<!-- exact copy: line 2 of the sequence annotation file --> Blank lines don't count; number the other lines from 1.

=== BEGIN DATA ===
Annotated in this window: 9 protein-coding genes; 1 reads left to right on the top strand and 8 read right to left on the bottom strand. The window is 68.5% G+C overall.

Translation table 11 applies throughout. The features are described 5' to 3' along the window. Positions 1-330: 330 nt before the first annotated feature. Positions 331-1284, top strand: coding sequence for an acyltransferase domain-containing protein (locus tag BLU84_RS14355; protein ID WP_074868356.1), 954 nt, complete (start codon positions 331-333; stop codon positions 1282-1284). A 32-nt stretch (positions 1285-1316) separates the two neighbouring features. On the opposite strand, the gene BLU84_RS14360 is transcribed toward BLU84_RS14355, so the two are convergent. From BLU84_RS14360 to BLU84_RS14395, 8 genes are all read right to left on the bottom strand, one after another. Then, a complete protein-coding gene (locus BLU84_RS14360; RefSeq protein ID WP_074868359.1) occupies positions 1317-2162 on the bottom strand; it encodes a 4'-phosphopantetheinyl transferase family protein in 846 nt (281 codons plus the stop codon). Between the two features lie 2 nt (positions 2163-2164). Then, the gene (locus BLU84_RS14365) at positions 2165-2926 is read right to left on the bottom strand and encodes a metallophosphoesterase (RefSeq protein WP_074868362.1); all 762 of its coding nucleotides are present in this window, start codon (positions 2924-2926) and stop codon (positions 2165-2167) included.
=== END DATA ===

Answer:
Translation table 11 applies throughout. The features are described 5' to 3' along the window. Positions 1-330: 330 nt before the first annotated feature. Positions 331-1284, top strand: coding sequence for an acyltransferase domain-containing protein (locus tag BLU84_RS14355; protein ID WP_074868356.1), 954 nt, complete (start codon positions 331-333; stop codon positions 1282-1284). A 32-nt stretch (positions 1285-1316) separates the two neighbouring features. On the opposite strand, the gene BLU84_RS14360 is transcribed toward BLU84_RS14355, so the two are convergent. From BLU84_RS14360 to BLU84_RS14395, 8 genes are all read right to left on the bottom strand, one after another. Then, a complete protein-coding gene (locus BLU84_RS14360; RefSeq protein ID WP_074868359.1) occupies positions 1317-2162 on the bottom strand; it encodes a 4'-phosphopantetheinyl transferase family protein in 846 nt (281 codons plus the stop codon). Between the two features lie 2 nt (positions 2163-2164). Then, the gene (locus BLU84_RS14365) at positions 2165-2926 is read right to left on the bottom strand and encodes a metallophosphoesterase (RefSeq protein WP_074868362.1); all 762 of its coding nucleotides are present in this window, start codon (positions 2924-2926) and stop codon (positions 2165-2167) included.